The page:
With AT&T coming under fire this week following revelations of its foundational role in the creation of controversial far-right media company One America News Network, a DirecTV rep told Next TV that the pay TV operator has no plans to drop the OAN channel before its current distribution deal ends.
“We plan to honor our existing agreement through its current term. Like other channels, we evaluate OAN on an ongoing basis and will conduct a thorough review before any renewal,“ the rep said.
DirecTV won't say when its current carriage deal with OAN is up.
The DirecTV statement comes one day after OAN critics, including Angelo Carusone, president and CEO of media watchdog group Media Matters, called on AT&T to drop OAN from its pay TV platforms immediately.
AT&T, which just spun DirecTV off, along with the rest of its linear pay TV assets, into a joint venture with private equity firm TPG, that the telecom 70% owns, has come under sharp criticism week following a Reuters report revealing its foundational backing of OAN.
Testimony made two years ago amid an employment lawsuit, including a deposition made by OAN founder and CEO Robert Herring Sr., shows that AT&T might have contributed as much as 90% of OAN's revenue since the company was launched in 2013.
According to Herring, before OAN launched, AT&T told him that the company wanted to have another conservative network, besides Fox News, on its programming guide.
“They only had one, which was Fox News, and they had seven others on the other [leftwing] side. When they said that, I jumped to it and built one," he said.
But OAN has come under intense criticism for backing former President Donald Trump‘s “Big Lie” — that the 2020 election was “rigged” and determined by fraud. The company's critics blame it for spreading associated misinformation that led to the Jan. 6 insurrection at the nation's capital.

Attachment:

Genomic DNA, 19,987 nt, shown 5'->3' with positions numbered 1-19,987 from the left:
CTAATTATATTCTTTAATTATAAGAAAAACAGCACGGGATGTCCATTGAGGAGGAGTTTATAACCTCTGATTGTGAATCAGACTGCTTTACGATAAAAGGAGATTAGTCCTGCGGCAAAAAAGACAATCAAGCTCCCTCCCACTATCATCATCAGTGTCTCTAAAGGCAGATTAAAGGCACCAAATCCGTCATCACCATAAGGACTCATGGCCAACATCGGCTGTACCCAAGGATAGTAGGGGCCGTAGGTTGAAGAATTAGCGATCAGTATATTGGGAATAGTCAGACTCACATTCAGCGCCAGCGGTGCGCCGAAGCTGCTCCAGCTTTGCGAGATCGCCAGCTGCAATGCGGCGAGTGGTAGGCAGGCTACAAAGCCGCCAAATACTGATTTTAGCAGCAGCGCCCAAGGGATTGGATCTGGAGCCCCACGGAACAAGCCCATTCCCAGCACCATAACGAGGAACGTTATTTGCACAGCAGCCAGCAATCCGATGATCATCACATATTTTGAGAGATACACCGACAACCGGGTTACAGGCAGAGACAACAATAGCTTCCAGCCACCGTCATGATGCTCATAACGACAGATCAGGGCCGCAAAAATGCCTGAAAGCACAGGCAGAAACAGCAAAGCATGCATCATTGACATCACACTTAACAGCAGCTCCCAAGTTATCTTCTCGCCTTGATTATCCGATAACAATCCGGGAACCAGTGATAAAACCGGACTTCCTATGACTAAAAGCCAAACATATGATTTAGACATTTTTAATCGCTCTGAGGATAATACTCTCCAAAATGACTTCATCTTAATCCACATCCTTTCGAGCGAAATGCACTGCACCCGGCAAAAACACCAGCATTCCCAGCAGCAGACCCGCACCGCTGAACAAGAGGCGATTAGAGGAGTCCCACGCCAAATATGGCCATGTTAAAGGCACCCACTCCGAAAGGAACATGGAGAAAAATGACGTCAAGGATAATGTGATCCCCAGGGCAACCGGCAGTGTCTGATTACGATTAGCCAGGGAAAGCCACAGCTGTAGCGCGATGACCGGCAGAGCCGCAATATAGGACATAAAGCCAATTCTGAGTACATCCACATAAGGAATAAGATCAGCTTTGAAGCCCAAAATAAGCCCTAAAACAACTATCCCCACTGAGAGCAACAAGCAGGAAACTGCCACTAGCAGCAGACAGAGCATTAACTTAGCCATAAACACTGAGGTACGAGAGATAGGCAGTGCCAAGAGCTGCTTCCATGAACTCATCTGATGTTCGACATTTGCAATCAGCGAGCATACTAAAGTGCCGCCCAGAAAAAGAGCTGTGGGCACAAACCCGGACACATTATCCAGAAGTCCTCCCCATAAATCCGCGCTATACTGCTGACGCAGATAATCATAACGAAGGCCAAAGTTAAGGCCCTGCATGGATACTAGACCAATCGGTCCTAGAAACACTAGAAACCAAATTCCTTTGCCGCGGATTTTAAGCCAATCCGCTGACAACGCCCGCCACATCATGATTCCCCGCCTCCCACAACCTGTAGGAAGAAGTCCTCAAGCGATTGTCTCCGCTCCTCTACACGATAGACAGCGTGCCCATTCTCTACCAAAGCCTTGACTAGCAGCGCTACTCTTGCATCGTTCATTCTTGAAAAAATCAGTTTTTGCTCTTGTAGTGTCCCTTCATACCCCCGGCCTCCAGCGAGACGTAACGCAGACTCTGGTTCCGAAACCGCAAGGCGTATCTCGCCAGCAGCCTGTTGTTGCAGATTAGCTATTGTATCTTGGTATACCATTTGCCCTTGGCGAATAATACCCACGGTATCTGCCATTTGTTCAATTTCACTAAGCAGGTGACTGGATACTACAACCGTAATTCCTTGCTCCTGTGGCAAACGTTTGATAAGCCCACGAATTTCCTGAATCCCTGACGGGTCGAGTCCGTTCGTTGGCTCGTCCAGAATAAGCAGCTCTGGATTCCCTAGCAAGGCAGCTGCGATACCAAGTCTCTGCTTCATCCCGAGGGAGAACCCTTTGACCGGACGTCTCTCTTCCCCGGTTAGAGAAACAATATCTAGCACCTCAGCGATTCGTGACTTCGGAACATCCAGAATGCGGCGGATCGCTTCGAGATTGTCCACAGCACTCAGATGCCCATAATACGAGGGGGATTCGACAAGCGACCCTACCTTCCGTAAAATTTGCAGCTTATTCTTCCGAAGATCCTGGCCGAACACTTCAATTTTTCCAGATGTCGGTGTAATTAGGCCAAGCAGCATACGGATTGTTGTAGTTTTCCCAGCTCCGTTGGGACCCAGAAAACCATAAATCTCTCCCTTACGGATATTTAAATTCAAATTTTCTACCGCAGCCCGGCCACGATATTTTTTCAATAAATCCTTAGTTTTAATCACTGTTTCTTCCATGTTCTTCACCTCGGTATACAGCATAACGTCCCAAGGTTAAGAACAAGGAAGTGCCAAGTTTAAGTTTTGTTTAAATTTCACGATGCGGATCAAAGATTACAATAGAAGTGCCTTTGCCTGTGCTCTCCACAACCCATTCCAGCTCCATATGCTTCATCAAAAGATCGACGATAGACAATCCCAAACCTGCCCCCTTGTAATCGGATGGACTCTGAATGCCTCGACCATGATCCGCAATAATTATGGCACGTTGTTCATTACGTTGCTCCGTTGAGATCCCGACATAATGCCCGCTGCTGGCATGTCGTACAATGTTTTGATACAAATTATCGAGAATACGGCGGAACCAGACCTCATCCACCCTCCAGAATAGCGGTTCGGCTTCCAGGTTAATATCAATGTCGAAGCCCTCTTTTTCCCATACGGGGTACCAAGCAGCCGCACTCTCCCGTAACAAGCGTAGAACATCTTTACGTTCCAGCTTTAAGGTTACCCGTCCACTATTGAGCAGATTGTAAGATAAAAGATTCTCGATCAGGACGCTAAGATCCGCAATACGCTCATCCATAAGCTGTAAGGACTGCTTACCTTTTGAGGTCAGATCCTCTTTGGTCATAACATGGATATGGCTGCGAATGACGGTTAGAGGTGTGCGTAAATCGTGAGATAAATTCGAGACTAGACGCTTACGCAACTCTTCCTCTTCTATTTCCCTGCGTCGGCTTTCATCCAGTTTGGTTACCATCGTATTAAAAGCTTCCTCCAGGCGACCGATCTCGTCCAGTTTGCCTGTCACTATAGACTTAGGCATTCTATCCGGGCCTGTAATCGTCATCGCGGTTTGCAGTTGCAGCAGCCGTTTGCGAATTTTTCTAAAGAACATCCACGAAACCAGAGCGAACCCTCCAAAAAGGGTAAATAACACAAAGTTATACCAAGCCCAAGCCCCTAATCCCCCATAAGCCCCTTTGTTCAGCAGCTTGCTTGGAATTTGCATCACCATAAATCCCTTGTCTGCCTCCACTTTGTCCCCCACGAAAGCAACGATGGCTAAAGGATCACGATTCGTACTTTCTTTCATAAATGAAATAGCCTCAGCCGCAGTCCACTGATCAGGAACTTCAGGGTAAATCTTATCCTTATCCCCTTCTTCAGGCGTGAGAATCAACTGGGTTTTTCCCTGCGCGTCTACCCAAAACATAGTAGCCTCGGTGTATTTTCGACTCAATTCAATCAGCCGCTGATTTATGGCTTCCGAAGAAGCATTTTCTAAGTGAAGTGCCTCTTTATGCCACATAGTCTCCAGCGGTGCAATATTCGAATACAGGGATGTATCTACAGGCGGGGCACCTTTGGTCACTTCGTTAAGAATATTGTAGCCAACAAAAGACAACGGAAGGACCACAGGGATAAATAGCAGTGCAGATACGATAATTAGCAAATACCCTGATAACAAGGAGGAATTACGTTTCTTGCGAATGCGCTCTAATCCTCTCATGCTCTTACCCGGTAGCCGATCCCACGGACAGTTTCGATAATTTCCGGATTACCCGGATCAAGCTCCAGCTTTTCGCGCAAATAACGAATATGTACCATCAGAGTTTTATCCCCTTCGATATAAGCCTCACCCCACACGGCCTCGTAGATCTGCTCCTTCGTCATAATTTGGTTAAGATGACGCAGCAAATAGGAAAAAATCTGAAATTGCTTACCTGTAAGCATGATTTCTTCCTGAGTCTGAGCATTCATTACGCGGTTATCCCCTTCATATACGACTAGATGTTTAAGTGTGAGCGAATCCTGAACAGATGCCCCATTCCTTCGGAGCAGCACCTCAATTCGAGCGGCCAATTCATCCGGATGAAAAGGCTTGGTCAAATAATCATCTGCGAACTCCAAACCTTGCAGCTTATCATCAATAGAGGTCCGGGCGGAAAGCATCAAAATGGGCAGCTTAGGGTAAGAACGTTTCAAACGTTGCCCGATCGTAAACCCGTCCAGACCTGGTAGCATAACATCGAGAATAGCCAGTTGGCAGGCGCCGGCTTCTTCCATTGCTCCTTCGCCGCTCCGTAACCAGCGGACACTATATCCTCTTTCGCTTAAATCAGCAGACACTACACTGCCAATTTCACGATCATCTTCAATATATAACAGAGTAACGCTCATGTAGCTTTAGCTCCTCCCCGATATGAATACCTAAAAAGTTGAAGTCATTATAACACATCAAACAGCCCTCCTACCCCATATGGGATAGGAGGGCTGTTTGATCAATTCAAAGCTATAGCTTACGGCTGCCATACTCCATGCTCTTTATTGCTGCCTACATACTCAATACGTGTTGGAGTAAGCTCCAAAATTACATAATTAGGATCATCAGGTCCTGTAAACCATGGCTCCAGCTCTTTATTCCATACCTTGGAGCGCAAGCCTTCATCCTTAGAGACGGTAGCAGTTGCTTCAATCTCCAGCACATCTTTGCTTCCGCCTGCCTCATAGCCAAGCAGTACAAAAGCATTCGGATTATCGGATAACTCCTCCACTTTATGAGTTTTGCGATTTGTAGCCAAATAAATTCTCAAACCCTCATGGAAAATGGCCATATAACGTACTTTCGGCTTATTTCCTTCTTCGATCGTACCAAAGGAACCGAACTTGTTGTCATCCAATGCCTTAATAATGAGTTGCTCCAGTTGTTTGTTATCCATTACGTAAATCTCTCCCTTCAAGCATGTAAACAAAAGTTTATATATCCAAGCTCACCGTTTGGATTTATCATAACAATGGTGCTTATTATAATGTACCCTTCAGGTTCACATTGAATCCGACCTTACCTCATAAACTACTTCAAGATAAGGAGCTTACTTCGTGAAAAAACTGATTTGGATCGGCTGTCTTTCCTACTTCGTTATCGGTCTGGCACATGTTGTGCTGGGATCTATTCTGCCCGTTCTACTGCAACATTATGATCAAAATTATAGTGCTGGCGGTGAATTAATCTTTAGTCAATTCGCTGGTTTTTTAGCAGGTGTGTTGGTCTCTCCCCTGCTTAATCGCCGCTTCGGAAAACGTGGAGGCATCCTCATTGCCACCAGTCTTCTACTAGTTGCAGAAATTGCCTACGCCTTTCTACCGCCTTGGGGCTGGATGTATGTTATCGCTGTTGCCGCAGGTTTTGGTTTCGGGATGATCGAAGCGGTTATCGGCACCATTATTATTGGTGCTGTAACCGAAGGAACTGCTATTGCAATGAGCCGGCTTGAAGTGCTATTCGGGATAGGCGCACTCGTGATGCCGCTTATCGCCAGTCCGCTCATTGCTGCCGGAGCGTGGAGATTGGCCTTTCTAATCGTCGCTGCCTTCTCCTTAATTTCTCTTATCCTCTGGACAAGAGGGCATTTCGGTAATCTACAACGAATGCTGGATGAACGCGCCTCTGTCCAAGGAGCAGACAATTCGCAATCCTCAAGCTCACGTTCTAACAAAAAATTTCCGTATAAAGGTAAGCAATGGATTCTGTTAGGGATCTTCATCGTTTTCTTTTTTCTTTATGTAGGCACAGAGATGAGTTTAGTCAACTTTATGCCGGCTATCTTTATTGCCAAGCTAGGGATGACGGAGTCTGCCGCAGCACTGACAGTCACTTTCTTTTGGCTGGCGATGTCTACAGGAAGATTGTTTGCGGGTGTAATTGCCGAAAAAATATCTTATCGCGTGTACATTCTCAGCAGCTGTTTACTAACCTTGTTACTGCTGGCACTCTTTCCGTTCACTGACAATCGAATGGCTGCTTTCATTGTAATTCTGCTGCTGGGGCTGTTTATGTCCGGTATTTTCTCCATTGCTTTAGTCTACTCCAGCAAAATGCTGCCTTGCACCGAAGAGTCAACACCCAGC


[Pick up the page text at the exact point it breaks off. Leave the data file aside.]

OAN has also come under heavy fire for spreading misinformation about COVID-19 and its associated vaccines, with critics accusing the media company of duping thousands of its consumers into fatal decision-making regarding the deadly virus.
“For a corporation that fuels OAN, a network that continues to spread lies about the 2020 election and the Jan. 6 insurrection, AT&T’s values could not be any more performative and flat-out fake,” NAACP president Derrick Johnson said in a statement. “We are sickened by these revelations.”
On his Twitter feed Thursday, Media Matters chief Carusone detailed specifics of what his org believes are the terms of AT&T's carriage deal with OAN:
> AT&T's spun-off media platforms are “overpaying” OAN to the tune of 12 cents per subscriber per month, Carusone said. With around 15.4 million subscribers, as of the end of the second quarter, the erstwhile AT&T TV (now DirecTV Stream), U-verse and DirecTV are paying, combined, around $1.8 million a month to OAN, according to the math Carusone lays out. “OANN doesn't have a particular [sic] high demand score and certainly not one that would justify 12 cents,” he tweeted. A former programming executive for a major pay TV operator told us he believes AT&T is probably paying around 11 cents per subscriber for not just OAN, but also Herring Network's Inc.'s AWN channel. "This makes the effective cost of OWN $0.05 per channel," the exec said.
> According to Media Matters, AT&T has a provision in its carriage deal with One America News stipulating that any other pay TV operator has to pay the same carriage fees as AT&T. “ATT almost certainly put this provision in the contract in order to make it harder for them to get pick up elsewhere … so that the channel would be largely limited to ATT,” Carusone tweeted. The former pay TV programming executive confirmed this assertion.
> AT&T's carriage agreement with OAN automatically renews each year, Carusone added. ”Earlier in the year, it seems ATT made the ACTIVE decision to allow the contract with OANN to renew … even after all the medical misinfo, attacks on election and Jan 6 insurrection,“ he added. The former programming exec we spoke to disputed this assertion: "I believed AT&T’s was a multi-year deal without the annual renewal mechanism," he said.
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